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Being on call… on a call

The dog was sick so I rang the vet on a Sunday evening. I first rang the office and got a mobile number from a voicemail. I duly rang the mobile number and that was when the trouble began. There was a couple of rings and then silence.

“Hello? Is this the emergency number for the vet?” No reply. I wasn’t sure if I was talking to an answering machine or a wrong number. Then, just as I was about to hang up and dial again, I heard a curt “yes”.

So I started to explain the situation. She wasn’t the usual vet, and I didn’t know her. I gave her my name and then I gave her the details about the dog. She didn’t volunteer her name or talk at all. Just a glacial silence. When I ran out of steam she asked a few short questions, all of them leading questions, and calculated to get her out of actually having to see the dog. Then she summed up that it was probably nothing and that I should wait. And then a bit of safety netting: “If you really want me to see him, I will, but I don’t think it necessary.” By this stage I did not think it necessary either, because I had no faith in her, and though I had told her several times, the dog she called ‘he’ was a she.

I am glad to see that the Medical Council is not as worried as it used to be about ‘failure to visit’. There was a time when that rule hung over a GP like the blade of a guillotine 

So I rang the other vet. It could not have been more different.

She answered promptly, gave her name, got a thorough history and advised us to bring in the dog, who was admitted, treated and undoubtedly had her life saved.

I feel for the first vet. I was on a one-in-two in a country practice myself for nine years. She was only young, but if she wants to survive, she had better learn a thing or two about phone calls.

The nice people in Hot Topics, which is a publication that canny GPs look upon with great fondness, recommend that you take no less than seven minutes on a phone call to a patient. It might not take as long as this, but if it saves you an unnecessary visit or consultation, or stops you making a mistake, then seven minutes seem worth it.

You should clear your mind before you make the call. In the first vet’s head, it was all about her. Maybe she was feeling stressed, or underpaid, or wanted to see Downton Abbey. I can empathise with all of that, but she shouldn’t have let it cloud her judgment.

Few enough of us are good enough at acting to disguise insincerity, or impatience, or not giving a damn. Then you gather your facts and agree on a mutually-satisfying outcome.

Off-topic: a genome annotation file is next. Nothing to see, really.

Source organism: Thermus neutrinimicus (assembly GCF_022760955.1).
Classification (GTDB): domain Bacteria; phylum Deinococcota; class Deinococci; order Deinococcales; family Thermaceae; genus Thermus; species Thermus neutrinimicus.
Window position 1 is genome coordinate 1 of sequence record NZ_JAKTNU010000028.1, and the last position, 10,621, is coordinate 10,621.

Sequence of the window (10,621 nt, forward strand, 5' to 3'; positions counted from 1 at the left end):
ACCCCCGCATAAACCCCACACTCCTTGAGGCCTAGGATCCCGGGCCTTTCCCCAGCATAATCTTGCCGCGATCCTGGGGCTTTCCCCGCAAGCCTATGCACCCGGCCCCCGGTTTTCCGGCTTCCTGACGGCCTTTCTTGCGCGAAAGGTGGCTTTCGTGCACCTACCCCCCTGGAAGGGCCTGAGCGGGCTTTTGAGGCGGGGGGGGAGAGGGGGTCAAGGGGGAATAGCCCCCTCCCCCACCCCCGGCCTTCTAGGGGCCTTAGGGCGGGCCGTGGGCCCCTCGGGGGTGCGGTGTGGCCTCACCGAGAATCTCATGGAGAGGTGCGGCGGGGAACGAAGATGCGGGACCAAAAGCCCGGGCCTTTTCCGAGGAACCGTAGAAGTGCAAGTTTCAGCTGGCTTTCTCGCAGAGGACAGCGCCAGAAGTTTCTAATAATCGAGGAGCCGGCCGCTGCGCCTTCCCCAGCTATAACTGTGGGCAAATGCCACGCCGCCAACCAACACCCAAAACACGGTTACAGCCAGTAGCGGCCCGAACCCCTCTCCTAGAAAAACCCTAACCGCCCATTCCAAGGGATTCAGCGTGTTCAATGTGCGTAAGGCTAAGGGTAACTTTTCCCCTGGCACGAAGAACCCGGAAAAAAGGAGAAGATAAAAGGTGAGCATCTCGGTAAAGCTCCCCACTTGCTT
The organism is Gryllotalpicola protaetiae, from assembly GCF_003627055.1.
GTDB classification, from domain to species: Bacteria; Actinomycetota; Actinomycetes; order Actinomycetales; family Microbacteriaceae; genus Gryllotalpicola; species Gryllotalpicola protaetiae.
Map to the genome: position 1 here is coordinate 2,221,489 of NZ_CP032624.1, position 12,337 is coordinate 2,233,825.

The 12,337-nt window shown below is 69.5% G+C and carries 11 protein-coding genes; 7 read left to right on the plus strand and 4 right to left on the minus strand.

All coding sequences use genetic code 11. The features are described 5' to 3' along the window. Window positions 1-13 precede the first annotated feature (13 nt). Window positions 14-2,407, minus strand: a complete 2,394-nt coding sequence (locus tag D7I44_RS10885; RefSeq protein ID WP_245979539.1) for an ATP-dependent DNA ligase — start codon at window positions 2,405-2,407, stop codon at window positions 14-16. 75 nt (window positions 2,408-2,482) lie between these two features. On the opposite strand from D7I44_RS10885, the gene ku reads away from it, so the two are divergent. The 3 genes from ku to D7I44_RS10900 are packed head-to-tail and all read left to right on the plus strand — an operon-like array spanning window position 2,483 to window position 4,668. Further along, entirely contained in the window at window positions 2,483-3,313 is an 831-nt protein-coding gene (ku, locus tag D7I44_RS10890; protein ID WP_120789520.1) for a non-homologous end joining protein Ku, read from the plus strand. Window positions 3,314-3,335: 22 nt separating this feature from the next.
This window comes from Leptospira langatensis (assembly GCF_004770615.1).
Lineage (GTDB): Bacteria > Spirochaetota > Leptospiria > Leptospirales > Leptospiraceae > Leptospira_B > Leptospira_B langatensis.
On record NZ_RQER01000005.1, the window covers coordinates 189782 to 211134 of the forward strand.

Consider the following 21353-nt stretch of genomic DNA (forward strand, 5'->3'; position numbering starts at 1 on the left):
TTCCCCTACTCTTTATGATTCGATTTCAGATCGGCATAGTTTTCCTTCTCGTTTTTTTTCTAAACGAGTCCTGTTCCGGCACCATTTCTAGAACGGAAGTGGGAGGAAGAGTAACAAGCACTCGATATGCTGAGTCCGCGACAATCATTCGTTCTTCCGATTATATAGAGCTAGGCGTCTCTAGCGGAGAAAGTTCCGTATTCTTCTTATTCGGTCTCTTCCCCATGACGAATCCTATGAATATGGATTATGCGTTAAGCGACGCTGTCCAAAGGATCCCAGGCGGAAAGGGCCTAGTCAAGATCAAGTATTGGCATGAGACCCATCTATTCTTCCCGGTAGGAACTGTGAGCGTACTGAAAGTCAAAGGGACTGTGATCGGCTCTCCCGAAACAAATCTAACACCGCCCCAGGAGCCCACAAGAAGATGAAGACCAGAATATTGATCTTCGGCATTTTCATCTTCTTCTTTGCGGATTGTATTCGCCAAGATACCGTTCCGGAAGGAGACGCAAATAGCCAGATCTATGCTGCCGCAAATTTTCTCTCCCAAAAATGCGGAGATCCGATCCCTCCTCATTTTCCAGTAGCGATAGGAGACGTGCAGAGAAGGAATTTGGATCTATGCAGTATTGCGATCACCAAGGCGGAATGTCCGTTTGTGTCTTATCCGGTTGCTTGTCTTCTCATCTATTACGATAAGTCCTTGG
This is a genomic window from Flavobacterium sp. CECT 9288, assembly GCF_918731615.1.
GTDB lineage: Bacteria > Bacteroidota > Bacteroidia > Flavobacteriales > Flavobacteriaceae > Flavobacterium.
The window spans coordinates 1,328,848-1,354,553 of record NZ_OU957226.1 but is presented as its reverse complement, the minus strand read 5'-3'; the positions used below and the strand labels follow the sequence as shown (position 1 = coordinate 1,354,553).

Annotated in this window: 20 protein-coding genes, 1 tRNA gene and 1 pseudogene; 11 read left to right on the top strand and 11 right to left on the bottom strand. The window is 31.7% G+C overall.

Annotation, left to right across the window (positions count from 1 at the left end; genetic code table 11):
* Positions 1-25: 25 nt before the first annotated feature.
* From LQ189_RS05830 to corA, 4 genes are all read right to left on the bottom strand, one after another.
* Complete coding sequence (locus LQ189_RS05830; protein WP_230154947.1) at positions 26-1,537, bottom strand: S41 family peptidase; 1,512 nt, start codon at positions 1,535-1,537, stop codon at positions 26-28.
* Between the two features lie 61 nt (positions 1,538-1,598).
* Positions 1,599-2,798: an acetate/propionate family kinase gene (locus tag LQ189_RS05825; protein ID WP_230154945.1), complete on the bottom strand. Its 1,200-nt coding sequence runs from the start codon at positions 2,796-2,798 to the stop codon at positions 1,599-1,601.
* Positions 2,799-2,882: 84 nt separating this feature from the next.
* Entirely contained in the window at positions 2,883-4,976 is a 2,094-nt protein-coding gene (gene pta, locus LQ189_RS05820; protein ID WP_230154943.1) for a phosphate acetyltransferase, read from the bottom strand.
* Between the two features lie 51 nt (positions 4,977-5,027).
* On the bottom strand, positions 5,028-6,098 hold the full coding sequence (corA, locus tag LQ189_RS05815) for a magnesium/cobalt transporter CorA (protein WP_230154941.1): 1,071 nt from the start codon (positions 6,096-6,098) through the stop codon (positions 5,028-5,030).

I am glad to see that the Medical Council is not as worried as it used to be about ‘failure to visit’. There was a time when that rule hung over a GP like the blade of a guillotine.

It was pretty silly when you think about it; if Mick had dropped a beer barrel on his foot, and you were 20 miles away and recommending an emergency ambulance, and the person on the phone was solemnly intoning, ‘I would still like you to come out doctor’, then you jolly well had to pop over.

You would usually pull up at the house to be told that you were too late and that the ambulance had left ages ago, or that they had called the doctor next door, and you can feck off.

I often arrived at a house call and suggested that the patient should go to hospital, and watched as they were merrily put in the car and driven off, passing my office door on the way. Then I would head back to a waiting room full of sick kids.

It seems more logical that the person who makes the decision, either to call an ambulance, send straight to hospital, bring straight in, go out or stay at home with an OTC medication should be the person with the experience. It is a simple matter of logistics, but to do this properly you need a clear head and a good grasp of the facts. If you are preoccupied with the quite justified thought that you should have gone to Melbourne with your mates, it cannot end well for anybody.

This is all very well, but when the GP manages the out-of-hours call from the patent successfully over the phone, all they get is satisfaction. You see, the clever people in the HSE who pay us don’t think that a phone consultation is worthy of any kind of payment. You can talk all you like about negotiating a successful outcome and evaluating risk, about triage and red-flag symptoms, but to the HSE’s PCRS you are standing in a hall cranking a handle and bawling instructions down a mouthpiece.

In my opinion, if you can get sued for it, then you should get paid for it.

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